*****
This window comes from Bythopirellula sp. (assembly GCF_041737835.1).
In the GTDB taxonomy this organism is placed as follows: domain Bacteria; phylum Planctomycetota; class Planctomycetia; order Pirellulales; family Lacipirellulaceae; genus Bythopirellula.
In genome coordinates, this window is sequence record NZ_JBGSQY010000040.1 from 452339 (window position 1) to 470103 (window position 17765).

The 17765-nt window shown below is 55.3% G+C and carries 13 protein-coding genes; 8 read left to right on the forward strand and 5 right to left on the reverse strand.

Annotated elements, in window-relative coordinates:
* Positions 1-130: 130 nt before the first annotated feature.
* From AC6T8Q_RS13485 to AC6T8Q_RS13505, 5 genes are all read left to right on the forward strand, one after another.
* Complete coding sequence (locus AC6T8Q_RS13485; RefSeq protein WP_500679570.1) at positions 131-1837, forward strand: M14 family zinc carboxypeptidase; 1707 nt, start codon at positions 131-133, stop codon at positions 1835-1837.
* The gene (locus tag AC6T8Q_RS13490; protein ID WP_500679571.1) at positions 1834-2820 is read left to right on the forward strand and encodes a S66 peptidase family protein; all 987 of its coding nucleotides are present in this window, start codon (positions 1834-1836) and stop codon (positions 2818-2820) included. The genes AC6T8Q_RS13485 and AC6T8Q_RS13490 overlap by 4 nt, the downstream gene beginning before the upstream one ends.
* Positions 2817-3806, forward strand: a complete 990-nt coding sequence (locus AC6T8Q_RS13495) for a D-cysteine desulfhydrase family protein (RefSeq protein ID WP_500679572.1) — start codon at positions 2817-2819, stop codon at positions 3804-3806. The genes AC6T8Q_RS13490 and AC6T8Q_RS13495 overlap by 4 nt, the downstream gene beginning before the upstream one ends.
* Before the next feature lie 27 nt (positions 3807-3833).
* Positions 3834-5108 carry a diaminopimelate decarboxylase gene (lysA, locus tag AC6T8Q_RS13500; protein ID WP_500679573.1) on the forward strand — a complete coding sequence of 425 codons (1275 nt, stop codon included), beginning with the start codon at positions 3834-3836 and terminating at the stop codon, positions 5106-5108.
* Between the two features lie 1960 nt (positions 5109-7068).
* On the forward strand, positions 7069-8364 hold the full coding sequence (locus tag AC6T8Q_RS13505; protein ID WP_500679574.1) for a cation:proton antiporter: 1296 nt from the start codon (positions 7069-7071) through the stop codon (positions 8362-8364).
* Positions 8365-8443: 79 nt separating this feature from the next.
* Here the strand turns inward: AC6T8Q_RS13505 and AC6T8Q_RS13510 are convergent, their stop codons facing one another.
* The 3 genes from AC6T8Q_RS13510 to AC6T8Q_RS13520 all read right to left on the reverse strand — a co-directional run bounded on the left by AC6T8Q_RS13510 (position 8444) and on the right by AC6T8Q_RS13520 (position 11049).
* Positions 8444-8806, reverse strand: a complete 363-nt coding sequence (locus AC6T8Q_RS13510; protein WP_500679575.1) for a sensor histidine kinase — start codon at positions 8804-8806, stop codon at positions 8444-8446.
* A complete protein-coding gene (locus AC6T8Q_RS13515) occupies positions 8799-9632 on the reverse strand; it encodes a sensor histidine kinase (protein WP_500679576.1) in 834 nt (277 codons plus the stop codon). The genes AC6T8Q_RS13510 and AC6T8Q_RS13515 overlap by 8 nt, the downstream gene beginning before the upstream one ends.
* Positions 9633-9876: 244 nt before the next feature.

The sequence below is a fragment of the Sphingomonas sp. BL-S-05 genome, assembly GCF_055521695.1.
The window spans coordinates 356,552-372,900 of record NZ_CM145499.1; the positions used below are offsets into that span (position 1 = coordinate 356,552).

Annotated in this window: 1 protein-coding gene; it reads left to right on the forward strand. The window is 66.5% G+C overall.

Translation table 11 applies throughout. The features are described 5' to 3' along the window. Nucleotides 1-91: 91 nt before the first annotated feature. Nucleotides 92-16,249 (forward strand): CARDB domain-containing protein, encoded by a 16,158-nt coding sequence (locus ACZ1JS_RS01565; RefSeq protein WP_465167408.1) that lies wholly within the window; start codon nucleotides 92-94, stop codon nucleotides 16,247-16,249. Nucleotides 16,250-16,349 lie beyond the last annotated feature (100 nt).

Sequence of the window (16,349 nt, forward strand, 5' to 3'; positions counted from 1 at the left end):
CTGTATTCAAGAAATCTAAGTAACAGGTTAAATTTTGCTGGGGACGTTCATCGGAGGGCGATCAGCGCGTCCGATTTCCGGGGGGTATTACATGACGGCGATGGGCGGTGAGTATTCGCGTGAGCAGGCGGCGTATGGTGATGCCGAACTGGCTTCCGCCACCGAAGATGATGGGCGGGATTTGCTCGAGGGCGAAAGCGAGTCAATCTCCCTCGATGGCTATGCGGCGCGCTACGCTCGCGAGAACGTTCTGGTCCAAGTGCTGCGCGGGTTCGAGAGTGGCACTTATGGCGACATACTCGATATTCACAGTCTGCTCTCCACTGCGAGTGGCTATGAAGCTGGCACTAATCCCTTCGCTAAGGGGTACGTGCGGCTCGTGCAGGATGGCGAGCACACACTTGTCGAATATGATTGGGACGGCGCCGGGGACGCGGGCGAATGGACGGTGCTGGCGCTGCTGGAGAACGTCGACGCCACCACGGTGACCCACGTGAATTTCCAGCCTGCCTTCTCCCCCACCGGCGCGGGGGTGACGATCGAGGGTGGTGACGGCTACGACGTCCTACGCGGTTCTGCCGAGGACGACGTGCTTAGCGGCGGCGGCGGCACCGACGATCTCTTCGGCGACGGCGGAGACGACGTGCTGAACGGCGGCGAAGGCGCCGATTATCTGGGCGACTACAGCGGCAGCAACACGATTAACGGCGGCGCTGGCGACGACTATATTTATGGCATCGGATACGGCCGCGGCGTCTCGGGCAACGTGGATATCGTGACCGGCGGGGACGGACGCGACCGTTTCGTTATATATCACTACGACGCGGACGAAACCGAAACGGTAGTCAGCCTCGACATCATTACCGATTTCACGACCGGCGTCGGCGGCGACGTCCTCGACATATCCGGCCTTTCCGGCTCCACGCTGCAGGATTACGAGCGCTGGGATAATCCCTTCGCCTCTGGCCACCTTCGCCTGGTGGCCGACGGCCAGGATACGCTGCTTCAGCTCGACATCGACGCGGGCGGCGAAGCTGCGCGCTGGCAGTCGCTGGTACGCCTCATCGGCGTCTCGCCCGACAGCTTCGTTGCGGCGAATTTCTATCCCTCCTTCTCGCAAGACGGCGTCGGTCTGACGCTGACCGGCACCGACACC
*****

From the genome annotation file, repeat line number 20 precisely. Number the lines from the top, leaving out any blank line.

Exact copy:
* Positions 9633-9876: 244 nt before the next feature.